Faced with increased regulatory scrutiny, orthopaedic manufacturers are hard pressed to engage in development of a custom device that could draw an inquiry from an FDA compliance investigator. The problem seems to be in how the deviations of a custom device are interpreted when compared to devices generally available from the manufacturer. Some companies are refusing to produce custom devices that might be interpreted by the FDA as deviating.

Guidance may be needed
Guidance documents provide a predictable template for reviewers, industry, and other stakeholders to follow so that regulatory interpretations are minimized. Because the FDA has not issued a guidance document on custom devices, regulatory interpretations vary and the medical device community and surgeons are uncertain of the provisions. Moreover, the Center for Devices and Radiological Health has higher staff turnover than other centers within the FDA, leading to less predictability and the potential for diverse interpretations.

Some FDA staff contend that custom device implants are problematic only in the orthopaedic sector. They suggest that orthopaedic manufacturers could adopt a model common to some dental devices whereby a device is custom fit to a patient. The manufacturer would file one premarket notification or 510(k) application that would cover numerous sizes and dimensions of the device.

But according to Josh Makower, MD, an authority on medical technology innovation and CEO of ExploraMed, the cost of developing and bringing a 510(k) device to market may be as much as $73.7 million. If a company only intends to sell a dozen related custom devices per year yet must provide safety, performance, and effectiveness data to the FDA for each device, then the business model simply does not support the 510(k) approach.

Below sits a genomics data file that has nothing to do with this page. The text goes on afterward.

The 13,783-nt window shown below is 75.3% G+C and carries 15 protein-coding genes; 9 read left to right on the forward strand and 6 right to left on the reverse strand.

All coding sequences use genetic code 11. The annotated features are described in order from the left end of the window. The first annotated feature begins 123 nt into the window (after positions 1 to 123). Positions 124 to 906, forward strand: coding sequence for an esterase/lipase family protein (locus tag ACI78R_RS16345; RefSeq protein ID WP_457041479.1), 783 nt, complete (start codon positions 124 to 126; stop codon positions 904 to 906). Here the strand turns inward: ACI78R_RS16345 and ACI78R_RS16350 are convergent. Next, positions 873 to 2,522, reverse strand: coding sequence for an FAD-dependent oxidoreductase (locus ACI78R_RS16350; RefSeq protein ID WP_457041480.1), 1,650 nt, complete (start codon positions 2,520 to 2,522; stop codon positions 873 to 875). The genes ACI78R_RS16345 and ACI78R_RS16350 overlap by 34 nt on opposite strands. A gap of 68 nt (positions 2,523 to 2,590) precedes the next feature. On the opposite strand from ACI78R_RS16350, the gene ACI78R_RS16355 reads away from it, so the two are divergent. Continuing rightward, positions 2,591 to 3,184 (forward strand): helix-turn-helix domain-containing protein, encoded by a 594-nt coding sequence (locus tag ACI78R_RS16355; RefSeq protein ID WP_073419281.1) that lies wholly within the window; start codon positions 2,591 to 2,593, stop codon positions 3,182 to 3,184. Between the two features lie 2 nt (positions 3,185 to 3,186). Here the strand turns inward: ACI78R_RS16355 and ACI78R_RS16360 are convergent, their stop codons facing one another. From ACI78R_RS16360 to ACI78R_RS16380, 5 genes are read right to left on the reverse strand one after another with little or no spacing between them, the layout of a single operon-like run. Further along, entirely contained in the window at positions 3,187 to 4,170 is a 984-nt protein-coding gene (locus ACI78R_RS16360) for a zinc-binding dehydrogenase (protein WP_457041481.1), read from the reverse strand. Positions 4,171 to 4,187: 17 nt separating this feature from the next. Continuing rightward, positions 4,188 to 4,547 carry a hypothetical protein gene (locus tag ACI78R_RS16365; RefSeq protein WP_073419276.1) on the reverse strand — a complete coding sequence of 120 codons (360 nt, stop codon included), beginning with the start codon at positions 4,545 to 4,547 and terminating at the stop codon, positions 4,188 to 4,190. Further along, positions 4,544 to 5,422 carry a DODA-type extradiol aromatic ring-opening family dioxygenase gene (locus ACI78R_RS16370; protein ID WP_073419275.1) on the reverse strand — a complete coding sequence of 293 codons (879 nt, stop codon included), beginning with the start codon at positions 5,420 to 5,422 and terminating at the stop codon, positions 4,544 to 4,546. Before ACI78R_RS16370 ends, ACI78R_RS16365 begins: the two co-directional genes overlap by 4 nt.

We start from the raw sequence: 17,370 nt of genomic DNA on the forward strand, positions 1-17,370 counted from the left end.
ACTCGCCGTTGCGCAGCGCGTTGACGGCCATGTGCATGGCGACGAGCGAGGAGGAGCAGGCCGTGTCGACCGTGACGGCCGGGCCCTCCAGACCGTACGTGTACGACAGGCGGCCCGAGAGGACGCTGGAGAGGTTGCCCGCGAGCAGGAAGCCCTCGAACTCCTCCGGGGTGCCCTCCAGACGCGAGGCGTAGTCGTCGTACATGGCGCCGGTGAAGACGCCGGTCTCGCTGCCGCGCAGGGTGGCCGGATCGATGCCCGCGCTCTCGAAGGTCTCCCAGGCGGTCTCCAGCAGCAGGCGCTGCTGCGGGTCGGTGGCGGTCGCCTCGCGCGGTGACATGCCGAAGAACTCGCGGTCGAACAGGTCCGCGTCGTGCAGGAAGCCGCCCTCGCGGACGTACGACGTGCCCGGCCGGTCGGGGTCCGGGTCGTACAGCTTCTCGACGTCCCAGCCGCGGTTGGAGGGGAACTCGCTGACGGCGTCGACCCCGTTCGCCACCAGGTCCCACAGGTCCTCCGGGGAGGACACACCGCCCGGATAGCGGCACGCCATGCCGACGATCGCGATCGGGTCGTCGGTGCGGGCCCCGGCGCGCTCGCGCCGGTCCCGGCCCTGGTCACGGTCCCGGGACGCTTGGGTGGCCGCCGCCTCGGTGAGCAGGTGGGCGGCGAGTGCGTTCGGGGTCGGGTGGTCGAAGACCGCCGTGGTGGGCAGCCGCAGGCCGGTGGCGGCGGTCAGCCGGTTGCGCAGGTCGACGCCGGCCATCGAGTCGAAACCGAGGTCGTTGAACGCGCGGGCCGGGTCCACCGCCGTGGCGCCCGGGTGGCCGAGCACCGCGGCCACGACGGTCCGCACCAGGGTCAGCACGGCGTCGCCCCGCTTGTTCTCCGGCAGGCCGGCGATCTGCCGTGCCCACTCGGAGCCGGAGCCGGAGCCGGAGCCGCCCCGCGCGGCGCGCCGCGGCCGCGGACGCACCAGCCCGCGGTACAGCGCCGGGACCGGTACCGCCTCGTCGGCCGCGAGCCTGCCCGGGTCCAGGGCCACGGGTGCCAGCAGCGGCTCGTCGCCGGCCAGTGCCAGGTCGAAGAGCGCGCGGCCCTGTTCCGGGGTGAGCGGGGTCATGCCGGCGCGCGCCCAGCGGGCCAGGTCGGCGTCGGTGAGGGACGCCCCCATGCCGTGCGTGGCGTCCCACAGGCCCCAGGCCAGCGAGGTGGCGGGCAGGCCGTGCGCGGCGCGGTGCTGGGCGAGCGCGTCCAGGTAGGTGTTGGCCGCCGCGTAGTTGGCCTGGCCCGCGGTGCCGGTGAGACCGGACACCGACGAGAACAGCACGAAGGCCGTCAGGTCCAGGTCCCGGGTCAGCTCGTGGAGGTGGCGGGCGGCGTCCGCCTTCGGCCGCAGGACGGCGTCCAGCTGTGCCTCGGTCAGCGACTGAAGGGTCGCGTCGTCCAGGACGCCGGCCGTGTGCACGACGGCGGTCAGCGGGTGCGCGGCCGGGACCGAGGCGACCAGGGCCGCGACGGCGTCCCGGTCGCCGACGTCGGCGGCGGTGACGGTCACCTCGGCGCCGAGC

Although companies may decide to manufacture devices for small markets, these ventures will likely be limited.

Compassionate use and small market pathways
The phrase “compassionate use” is commonly used to describe some of the ways of making unapproved products available to patients. Compassionate use of an unapproved device may occur when a device that is being tested in a clinical trial is the only option available for a patient faced with a serious condition.

The FDA does have extensive regulations for compassionate use. However, for a physician or surgeon to employ these compassionate use provisions, a clinical investigation of an untested device must be ongoing. A clinical trial may be required to support a 510(k) submission or a premarket application (PMA). A PMA usually takes about 7 years and may cost as much as $136 million.

In the United States, approval pathways for very small markets do not exist, although industry has long been interested in their development. As the development of custom devices looks to be increasingly problematic, a new pathway may be needed to enable production of several devices to treat special needs patients, such as those with osteosarcomas or achondroplasia.

The AAOS is attempting to define the extent of this problem. If you are experiencing problems or even if you are having success providing care to patients needing custom devices, please call the AAOS office of government relations at (202) 546-4430.

Jeanie Kennedy is manager of regulatory and government relations in the AAOS office of government relations.